Dating vegaphone banjo
This is the second in a multi part series of old-time musical instrument autobiographiesthe first was about guitars and this one is about banjos.
Thus, even today, with ever greater ease of travel and with daily connection with other like-minded folks through electronic mail, banjo regions still seem to break down along certain lines: urban versus rural, East versus West and North versus South.
A banjo, with all its replaceable metal gewgaws holding together various strips and shreds of wood and animal skin is therefore as much an assemblage as it is a single entity. It would seem that the things most people want to know about a banjo could be expressed mathematically or diagrammatically. Is there a bracket band or does it have a shoes and plate configuration? Is the head a high, medium, or low-crown, how many inches does it project above the stretcher band? Recently, Ed wrote a post to Internet list serve group Banjo-L that parodies the banjo players powerful fascination with improving the tone of a banjo through tinkering.
When some banjos can be composites of parts from several other banjos or even made from parts of other machines, it is hard to think of a banjo as a single discrete item much less a warm, fuzzy object of our affection in the same way as a guitar. After all, the late Jenes Cottrell, of West Virginia made banjo tone rings from automobile torque converters. What is the height of the strings above the juncture of the neck and rim? The owner of a large-headed banjo had complained that it sounded too much like a "moose fart," and Ed gave the following helpful suggestions: "Have you thought about replacing the bridge with one made of mystically enlightened pachysandra wood?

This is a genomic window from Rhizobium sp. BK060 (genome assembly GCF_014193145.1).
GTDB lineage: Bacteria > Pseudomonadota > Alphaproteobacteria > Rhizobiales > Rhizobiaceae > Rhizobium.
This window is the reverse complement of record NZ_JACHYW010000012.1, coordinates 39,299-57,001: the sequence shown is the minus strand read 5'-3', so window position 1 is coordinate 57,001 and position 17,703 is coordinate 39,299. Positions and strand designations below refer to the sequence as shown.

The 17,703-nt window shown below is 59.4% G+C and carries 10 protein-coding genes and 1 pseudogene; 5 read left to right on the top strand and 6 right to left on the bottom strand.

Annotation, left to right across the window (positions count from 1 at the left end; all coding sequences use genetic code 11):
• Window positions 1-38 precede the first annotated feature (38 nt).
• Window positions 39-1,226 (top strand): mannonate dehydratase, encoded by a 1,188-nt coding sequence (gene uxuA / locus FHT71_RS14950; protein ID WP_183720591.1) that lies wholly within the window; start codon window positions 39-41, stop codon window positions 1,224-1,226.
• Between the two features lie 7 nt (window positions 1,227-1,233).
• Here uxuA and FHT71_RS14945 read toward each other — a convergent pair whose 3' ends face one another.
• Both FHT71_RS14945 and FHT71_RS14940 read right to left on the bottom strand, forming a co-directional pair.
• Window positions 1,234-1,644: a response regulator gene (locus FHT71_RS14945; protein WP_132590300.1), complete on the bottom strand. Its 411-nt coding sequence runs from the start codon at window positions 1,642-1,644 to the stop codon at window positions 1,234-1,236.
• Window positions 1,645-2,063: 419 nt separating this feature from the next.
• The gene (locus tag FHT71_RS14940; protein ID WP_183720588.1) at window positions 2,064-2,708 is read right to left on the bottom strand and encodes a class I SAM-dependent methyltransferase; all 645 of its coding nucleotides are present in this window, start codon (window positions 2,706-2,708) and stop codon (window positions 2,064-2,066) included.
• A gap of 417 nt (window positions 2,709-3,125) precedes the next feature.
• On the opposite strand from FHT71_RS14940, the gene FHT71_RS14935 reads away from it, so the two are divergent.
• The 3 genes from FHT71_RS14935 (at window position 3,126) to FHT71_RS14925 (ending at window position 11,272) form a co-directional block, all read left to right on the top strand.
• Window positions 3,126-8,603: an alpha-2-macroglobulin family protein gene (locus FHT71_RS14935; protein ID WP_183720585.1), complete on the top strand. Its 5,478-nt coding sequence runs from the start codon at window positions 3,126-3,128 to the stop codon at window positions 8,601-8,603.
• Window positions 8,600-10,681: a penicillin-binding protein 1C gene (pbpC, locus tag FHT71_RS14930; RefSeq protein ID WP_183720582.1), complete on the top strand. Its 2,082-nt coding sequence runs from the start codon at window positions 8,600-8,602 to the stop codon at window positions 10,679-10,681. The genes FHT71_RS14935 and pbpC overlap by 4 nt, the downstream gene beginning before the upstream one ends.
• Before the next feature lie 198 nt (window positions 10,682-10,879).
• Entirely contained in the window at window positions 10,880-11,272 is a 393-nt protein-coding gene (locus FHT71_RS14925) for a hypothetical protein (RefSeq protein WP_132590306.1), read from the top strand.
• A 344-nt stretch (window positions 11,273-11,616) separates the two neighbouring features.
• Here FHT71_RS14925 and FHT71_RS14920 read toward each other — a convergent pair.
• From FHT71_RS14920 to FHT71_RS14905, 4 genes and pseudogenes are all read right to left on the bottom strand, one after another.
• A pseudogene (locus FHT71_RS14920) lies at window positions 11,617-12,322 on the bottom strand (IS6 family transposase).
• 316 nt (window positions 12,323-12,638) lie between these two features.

It was through such a line of thought that I was, in the end, able to get people talking about their banjos.
The question became, "What kind of banjo is it that gives you that particular, elusive sound you want, and how has that changed or not changed over the years?